• My dad was horrified by it! I can’t work it if it’s more offensive as a woman or as the daughter of an extremely hard working and caring father. Loose loose really 😦

  2. Ravi

    Well said. Oh dear but here’s the thing:

    I’m reasonably old (46) and a straight man, so context is important (particularly because I was brought up in India).

    But thanks to my (Indian) parents, I never believed women should be treated as “things” to be owned.

    And then I returned to England for a holiday in 1986 (and returned for good six years later) to spend time with old family friends, amongst other things.

    One of the most lovely couples I know lived ibm Sussex and when I was there she showed me a wedding invitation sent to them by an old schoolfriend of hers. The envelope was addressed to Mr and Mrs Him. I was desperately angered by this: did her own friend (and, by extension, society) think she had no identity besides her marital circumstance? She was far more phlegmatic about it but I was incensed.

    I have continued to be incensed and blows like yours, projects like @everydaysexism and others help keep it top of mind for me. We casually (and tragically) take so much more for granted than we have the right to. In particular (from this oldish bloke’s point of view), women.

    I think it would be lovely, though not easy to achieve, if both women and men worked to change into equality the way in which our societies work with regard to sex/gender.

    • Thank you for such a lovely response! With regards to the Mr and Mrs Him thing, my gran still gets letters like this despite my grandfather dying several years ago. She doesn’t seem to mind. I am incensed. We’ve got to just keep pointing these injustices out until people start listening I think!

  3. At some point before the Olympics I saw an advert for The Sun advertised in my local cinema. It was the one where lots of people representing a variety of roles and professions in society, run across a beach in the style of Chariots of Fire. It was supposed to represent Great Britain. I can’t remember the exact pun at the end but it was something along the lines of ‘Let’s put the Great in Britain.’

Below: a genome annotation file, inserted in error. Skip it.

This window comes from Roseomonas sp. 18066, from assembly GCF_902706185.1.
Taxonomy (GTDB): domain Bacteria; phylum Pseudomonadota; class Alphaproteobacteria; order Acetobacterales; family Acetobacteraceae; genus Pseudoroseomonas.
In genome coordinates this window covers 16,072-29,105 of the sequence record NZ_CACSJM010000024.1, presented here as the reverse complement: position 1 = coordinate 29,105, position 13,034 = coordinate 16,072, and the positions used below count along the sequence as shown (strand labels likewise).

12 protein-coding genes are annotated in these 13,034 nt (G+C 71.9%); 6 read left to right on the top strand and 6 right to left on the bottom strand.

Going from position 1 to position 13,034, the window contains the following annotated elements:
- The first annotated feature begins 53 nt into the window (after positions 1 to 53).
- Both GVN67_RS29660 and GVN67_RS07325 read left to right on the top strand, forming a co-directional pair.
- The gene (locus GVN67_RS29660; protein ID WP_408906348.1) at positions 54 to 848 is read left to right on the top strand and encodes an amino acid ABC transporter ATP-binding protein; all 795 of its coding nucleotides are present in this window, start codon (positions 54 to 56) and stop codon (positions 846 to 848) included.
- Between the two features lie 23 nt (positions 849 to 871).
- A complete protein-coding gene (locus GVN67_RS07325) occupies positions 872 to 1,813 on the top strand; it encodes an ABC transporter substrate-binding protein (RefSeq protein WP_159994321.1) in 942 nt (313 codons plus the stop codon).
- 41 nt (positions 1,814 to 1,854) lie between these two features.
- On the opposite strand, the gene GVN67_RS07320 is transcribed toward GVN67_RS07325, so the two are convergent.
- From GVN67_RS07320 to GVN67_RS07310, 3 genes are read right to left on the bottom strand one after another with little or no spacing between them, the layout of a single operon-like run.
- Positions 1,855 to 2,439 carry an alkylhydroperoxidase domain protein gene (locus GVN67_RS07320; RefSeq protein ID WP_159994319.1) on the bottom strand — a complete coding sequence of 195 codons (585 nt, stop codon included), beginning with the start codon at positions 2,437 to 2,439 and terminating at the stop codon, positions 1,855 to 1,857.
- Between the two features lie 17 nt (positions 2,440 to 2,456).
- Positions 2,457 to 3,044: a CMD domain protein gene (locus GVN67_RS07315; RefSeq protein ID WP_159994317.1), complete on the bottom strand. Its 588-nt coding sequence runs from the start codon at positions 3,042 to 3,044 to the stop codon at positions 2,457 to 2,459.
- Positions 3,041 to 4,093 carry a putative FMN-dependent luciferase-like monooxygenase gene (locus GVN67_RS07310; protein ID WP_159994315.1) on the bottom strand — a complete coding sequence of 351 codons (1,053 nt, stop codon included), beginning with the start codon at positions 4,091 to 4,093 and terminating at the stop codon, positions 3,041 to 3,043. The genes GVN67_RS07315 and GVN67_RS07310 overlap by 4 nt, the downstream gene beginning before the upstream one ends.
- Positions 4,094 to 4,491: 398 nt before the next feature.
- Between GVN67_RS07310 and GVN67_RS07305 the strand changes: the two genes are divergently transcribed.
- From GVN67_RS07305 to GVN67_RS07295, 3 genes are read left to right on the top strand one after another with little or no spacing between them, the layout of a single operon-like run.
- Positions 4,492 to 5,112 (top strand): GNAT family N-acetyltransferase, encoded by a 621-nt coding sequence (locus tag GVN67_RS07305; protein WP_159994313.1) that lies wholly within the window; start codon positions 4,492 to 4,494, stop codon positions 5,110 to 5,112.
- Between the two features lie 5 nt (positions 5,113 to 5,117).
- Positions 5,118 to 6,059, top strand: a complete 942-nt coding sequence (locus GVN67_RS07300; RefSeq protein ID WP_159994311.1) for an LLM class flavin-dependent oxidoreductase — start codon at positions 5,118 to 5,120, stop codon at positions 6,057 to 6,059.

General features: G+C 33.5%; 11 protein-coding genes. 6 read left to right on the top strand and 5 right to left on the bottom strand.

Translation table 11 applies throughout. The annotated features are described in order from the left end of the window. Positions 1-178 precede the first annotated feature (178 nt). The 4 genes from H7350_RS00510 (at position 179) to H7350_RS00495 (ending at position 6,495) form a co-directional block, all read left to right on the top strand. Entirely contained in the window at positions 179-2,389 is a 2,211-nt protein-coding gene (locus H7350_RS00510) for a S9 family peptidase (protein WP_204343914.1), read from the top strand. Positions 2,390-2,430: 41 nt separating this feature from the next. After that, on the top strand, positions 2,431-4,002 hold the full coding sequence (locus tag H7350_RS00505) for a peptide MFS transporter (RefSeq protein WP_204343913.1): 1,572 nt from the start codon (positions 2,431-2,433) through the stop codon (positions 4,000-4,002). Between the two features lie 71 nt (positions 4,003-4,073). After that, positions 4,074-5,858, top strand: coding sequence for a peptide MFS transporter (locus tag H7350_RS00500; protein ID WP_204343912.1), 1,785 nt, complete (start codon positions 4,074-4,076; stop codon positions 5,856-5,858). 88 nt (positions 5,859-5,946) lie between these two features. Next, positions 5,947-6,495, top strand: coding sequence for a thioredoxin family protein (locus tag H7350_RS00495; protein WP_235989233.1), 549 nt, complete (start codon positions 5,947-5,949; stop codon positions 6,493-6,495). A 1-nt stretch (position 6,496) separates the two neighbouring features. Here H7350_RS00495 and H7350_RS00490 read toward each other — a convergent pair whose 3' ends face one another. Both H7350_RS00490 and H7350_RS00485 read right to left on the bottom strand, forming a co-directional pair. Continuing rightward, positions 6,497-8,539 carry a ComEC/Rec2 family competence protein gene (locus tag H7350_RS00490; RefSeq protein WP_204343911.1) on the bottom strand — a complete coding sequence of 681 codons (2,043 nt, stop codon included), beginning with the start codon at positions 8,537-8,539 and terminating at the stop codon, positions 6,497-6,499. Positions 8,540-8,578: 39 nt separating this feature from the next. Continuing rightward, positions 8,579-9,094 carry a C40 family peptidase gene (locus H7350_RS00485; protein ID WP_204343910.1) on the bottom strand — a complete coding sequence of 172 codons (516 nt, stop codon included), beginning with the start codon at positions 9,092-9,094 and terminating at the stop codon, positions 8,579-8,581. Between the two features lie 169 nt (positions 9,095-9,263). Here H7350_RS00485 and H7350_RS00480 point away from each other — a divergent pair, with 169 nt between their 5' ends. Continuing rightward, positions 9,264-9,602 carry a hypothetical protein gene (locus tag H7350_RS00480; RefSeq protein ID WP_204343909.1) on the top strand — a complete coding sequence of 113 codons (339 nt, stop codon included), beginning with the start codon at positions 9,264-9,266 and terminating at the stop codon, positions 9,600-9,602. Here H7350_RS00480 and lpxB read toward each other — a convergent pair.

No problem with that so far. Except as I watched, it seemed that there was a drastic under-representation of women in the advert. Being incensed and a bit nerdy, I you tubed it, and worked out some stats.

    There appeared to be 32 societal roles represented. These ranged from a family role such as ‘Dad’ to a job or profession such as ‘baker’ or ‘judge’.
    Only 7 of the 32 roles were portrayed by women. (One of the roles was indeterminate as they were partially hidden.)
    Of the 7 females on screen, only 1 portrayed a profession – nursing.

    I know an advert for The Sun is hardly going to be the best place to see equality – the continued sexism of P3 is but one example – but it still seemed to be ridiculously outdated and pointless.

    Sorry to waffle on your blog but in answer to your question, I don’t think you are being over sensitive at all, lots of people are blind, and the more we point it out, the more people will see. Hopefully. Nice work.

    • I thought exactly the same thing when I saw that advert. How enraging. What I find the most angering thing about it is the apparent apathy of the vast majority of not only men but also women!
      Thank you for such a lovely encouraging response!

  4. I’m Sian from Cybher. Thanks for flagging this on Twitter. What a great post. I personally think you are bang on. I got into a similar rant myself yesterday morning when I saw this tweet…